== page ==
In a study entitled, “BRAFV600E melanoma cells secrete factors that activate stromal fibroblasts and enhance tumourigenicity” published in the British Journal of Cancer, scientists from Dartmouth-Hitchcock Norris Cotton Cancer Center in New Hampshire have found that the genetic mutation BRAFV600E frequently found in metastatic melanoma not only secretes a protein that promotes the growth of tumor cells, but can also modify the network of normal cells surrounding the tumor, contributing to the disease’s progression.
The team used genetically modified melanoma cell lines and transplanted them into mouse models, observing that melanoma cells carrying the BRAFV600E mutation expressed higher levels of cytokines and Matrix Metalloproteinase-1 (MMP-1), an enzyme involved in tissue repair and metastasis.
Furthermore, the results showed that medium from melanoma cell carrying the BRAFV600E mutation promoted the activation of stromal fibroblasts, inducing the expression of stromal cell-derived factor-1 (SDF-1) and its receptor CXCR4 and making these fibroblasts more supportive of tumor growth and development.
Treating these cells with vemurafenib, a therapeutic drug that specifically targets the BRAFV600E mutation, was enough to reduce the expression of several proteins essential for activating this interaction, suggesting possible new treatment options for melanoma therapy.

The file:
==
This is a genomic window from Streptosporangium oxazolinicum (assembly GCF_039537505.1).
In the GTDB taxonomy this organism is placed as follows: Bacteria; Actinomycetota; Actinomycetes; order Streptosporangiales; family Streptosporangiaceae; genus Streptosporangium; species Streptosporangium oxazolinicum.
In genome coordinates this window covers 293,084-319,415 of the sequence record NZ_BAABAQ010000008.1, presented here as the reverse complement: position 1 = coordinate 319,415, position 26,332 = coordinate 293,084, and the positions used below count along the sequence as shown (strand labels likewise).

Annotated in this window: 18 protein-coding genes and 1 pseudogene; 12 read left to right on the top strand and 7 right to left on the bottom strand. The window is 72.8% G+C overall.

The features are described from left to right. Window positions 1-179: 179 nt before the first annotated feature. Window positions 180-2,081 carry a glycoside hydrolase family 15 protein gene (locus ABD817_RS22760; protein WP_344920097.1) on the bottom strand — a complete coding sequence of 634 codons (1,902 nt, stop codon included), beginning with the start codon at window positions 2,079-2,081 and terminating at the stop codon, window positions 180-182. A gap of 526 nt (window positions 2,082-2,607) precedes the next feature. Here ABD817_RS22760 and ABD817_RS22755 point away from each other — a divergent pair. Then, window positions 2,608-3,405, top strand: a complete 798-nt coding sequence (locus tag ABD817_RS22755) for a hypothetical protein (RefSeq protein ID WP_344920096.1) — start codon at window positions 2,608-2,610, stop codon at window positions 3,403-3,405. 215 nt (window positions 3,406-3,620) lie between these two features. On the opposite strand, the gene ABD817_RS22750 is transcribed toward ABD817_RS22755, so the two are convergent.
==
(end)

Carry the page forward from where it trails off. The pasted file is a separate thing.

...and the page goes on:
“This work supports the importance of the tumor cells “talking” with the normal cells present in the tumor microenvironment. Targeting the tumor cells with specific therapy to reduce the secreted proteins can reduce the aggressive behavior of the tumor and inhibit disease progression.” Dr. Chery A. Whipple, research associate at the Geisel School of Medicine at Dartmouth and first author on the study, said in an Institute’s press release.
Melanoma is responsible for more than 80% of all skin cancer deaths and has a high metastatic potential, rapidly spreading to the lymph nodes and other organs.
The median survival times of metastatic melanoma is less than nine months, and this stage of advanced disease is often associated with the BRAFV600E mutation, found in about 50% of all melanomas and responsible for activating specific enzyme pathways involved in many different cell processes.
“Given that our data show that Vemurafenib is able to reduce the expression of several proteins that are essential for activating the tumor microenvironment (TME), a next step would be to ask whether Vemurafenib normalizes the TME, or keeps it from becoming activated. If so, does it create a window of time where we could target the TME, normalize it, and enhance the patient’s therapeutic response?” Whipple added in the press release.